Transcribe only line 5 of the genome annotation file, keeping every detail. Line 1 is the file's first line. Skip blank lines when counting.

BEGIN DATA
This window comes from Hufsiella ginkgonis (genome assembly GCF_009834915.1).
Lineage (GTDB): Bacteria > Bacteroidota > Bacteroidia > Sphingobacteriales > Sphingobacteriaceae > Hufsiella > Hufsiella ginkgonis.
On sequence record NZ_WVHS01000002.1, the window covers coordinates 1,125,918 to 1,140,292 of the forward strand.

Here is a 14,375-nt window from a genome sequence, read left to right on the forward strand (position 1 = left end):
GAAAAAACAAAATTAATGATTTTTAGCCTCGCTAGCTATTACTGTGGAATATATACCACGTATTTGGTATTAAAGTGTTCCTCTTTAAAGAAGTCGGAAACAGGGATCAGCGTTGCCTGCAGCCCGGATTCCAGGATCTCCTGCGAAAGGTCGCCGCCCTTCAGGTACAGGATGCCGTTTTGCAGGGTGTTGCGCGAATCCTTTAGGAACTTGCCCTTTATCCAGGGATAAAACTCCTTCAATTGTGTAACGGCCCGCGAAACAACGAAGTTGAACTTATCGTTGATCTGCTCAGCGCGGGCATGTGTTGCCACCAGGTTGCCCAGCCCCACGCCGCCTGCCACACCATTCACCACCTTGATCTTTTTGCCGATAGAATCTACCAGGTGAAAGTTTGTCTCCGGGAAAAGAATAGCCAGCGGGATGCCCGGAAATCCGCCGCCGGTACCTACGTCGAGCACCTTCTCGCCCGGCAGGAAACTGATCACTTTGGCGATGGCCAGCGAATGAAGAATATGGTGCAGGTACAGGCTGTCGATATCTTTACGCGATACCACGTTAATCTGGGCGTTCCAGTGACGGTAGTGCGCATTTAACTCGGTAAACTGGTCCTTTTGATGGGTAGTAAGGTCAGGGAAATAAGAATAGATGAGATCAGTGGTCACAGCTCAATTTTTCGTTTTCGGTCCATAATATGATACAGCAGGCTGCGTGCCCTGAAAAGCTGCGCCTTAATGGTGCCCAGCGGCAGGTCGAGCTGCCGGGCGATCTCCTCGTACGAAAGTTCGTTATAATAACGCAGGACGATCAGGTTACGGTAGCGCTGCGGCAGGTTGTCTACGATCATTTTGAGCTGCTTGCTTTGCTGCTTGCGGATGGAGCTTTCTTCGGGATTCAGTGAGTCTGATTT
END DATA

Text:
GAAAAAACAAAATTAATGATTTTTAGCCTCGCTAGCTATTACTGTGGAATATATACCACGTATTTGGTATTAAAGTGTTCCTCTTTAAAGAAGTCGGAAACAGGGATCAGCGTTGCCTGCAGCCCGGATTCCAGGATCTCCTGCGAAAGGTCGCCGCCCTTCAGGTACAGGATGCCGTTTTGCAGGGTGTTGCGCGAATCCTTTAGGAACTTGCCCTTTATCCAGGGATAAAACTCCTTCAATTGTGTAACGGCCCGCGAAACAACGAAGTTGAACTTATCGTTGATCTGCTCAGCGCGGGCATGTGTTGCCACCAGGTTGCCCAGCCCCACGCCGCCTGCCACACCATTCACCACCTTGATCTTTTTGCCGATAGAATCTACCAGGTGAAAGTTTGTCTCCGGGAAAAGAATAGCCAGCGGGATGCCCGGAAATCCGCCGCCGGTACCTACGTCGAGCACCTTCTCGCCCGGCAGGAAACTGATCACTTTGGCGATGGCCAGCGAATGAAGAATATGGTGCAGGTACAGGCTGTCGATATCTTTACGCGATACCACGTTAATCTGGGCGTTCCAGTGACGGTAGTGCGCATTTAACTCGGTAAACTGGTCCTTTTGATGGGTAGTAAGGTCAGGGAAATAAGAATAGATGAGATCAGTGGTCACAGCTCAATTTTTCGTTTTCGGTCCATAATATGATACAGCAGGCTGCGTGCCCTGAAAAGCTGCGCCTTAATGGTGCCCAGCGGCAGGTCGAGCTGCCGGGCGATCTCCTCGTACGAAAGTTCGTTATAATAACGCAGGACGATCAGGTTACGGTAGCGCTGCGGCAGGTTGTCTACGATCATTTTGAGCTGCTTGCTTTGCTGCTTGCGGATGGAGCTTTCTTCGGGATTCAGTGAGTCTGATTT